And when the polar vortex subsides and temperatures climb to a safer level, you can resume walking outdoors.
Regardless of breed, coat density, overall health, your senior dog should have a few staples….just as humans do.
Invest in High Quality, Cold Weather Dog Walking Gear
While there are a lot of products making their way to the shelves these days (and failing), the most important investments to concern yourself with when it comes to cold weather walking are:
- An appropriate sized sweater or jacket
- Senior Pad Paw Protection
- Safe Leash Connections
When making these purchases, you want high quality items with consistent high reviews. The best products improve safety while standing up to the damaging affects of snow, sleet, salt and extreme temperature changes.
Senior Dog Sweaters and Jackets
Have fun getting stylish! If your dog isn’t blessed with a thick coat or is bothered by the cold then have fun adding a sweater or coat to her wardrobe. If you walk a few times a day, have several on hand, so you can use a dry sweater or coat each time your dog goes outside. We all know that wet clothing makes us colder and would defeat the purpose.
When fitting your dog, always size up and not down. A constricted dog cannot walk properly, may have trouble doing “business” and you don’t want to cut off circulation.
Senior Pad and Paw Protection
Let’s face it; our senior dogs aren’t walking and running as much and their paws can become hard and cracked or soft and sensitive. Either way, especially when it’s cold, wet, or snowy, we should make an effort to protect their paws from getting any worse.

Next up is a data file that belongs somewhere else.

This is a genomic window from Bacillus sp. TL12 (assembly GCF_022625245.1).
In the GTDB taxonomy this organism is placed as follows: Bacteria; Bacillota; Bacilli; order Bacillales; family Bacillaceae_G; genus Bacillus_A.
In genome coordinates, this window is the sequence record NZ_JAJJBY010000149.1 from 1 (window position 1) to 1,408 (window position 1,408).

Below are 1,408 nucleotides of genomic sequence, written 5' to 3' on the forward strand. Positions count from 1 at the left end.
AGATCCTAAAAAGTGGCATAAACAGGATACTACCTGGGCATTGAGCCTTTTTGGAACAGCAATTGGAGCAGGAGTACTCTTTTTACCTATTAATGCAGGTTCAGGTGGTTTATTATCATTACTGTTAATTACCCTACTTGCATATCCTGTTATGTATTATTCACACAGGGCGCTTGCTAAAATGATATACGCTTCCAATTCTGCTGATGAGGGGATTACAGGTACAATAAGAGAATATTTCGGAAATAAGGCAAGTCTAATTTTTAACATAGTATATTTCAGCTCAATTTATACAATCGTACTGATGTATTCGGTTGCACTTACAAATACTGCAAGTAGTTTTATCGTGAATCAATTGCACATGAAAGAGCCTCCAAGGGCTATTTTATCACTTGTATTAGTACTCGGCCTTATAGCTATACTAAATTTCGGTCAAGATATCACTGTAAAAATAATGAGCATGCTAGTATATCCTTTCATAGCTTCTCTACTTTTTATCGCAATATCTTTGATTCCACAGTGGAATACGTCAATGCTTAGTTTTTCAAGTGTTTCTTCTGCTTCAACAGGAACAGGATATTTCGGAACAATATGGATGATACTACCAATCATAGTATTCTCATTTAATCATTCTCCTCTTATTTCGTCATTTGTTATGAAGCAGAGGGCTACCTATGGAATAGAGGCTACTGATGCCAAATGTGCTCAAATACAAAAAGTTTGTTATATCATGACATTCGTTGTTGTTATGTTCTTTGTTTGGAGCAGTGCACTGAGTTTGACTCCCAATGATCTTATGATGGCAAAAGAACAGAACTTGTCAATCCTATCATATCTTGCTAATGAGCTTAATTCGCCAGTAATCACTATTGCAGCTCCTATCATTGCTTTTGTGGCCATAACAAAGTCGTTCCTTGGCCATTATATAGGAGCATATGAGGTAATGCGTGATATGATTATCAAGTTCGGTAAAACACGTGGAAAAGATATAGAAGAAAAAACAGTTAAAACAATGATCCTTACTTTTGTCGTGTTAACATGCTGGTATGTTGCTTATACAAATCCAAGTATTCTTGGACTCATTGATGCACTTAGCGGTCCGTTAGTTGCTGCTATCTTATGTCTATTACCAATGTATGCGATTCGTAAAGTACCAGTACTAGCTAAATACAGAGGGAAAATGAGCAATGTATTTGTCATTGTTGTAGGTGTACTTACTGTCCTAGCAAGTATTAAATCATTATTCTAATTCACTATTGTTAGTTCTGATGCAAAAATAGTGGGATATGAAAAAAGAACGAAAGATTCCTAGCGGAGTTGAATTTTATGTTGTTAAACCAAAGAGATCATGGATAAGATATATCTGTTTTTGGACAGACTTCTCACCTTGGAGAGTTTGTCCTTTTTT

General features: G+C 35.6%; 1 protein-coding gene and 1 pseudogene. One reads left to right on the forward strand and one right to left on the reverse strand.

Getting rock salt in the cracks of a calloused paw hurts just as much as having it eat away at a soft pad. It’s our job to keep the paws safe and prevent any further complications with their mobility.
The name of the game is: Traction
Cold and snow breed dogs can have a huge advantage when it comes to cold tolerance but even they cannot conquer icy pavement.
Snow dog’s feet are made for “snow” – as in: snow covered roads. No dog’s paws are made for slick, icy sheets on a sidewalk. Everyone needs traction.
Paw Balms and Boots
Balms – Lots of dog owners swear by applying paw balms before a they walk an old dog in cold weather. In my experience, balms have a tendency to make paws slightly slippery.
Since my dog is a senior and suffers from arthritis, I no longer use balms as a barrier to the elements because I don’t want him to suffer a fall from slippery paws.
I do like balms, however, for regular paw maintenance, such as “overnight treatment for cracked or dry paws. When using balm overnight, I slip a green rubber bootie over his paw in case he gets up in the middle of the night. We don’t want any wipe outs!
Boots –So speaking of boots, my old dog wears two styles for his cold, winter walk.
- Rubber (thick balloon style) for wet, salty conditions, or times when I want to protect a cracked paw
- Structured, (soft material but formed) for cold, slippery weather conditions, including ice.
For the rubber balloon style boots, I like the ones called PAWZ. They actually stay on my dog’s big feet until I take them off.
For the structured boots, I like the soft structured style that uses Velcro strap closures.
It’s worth mentioning that my dog doesn’t like either of them when I put them on and does his best Clydesdale impersonation. However, he gets over it pretty quickly. Once we are outside walking, he walks normally and he pays them no attention.
Safe Winter Walking Dog Leash Connections
While you shouldn’t be out walking in icy conditions, you don’t always know when you’re heading straight for a sheet of black ice. One thing is for sure, if you fall, you don’t want to make your senior dog fall and vice-versa.
For the safest winter walking, connecting to each other should be done at your cores, not between their neck and your wrist. For the human it’s at the waist and for your dog, it’s near her shoulder blades.
Hands-Free Dog Leash -Human Connection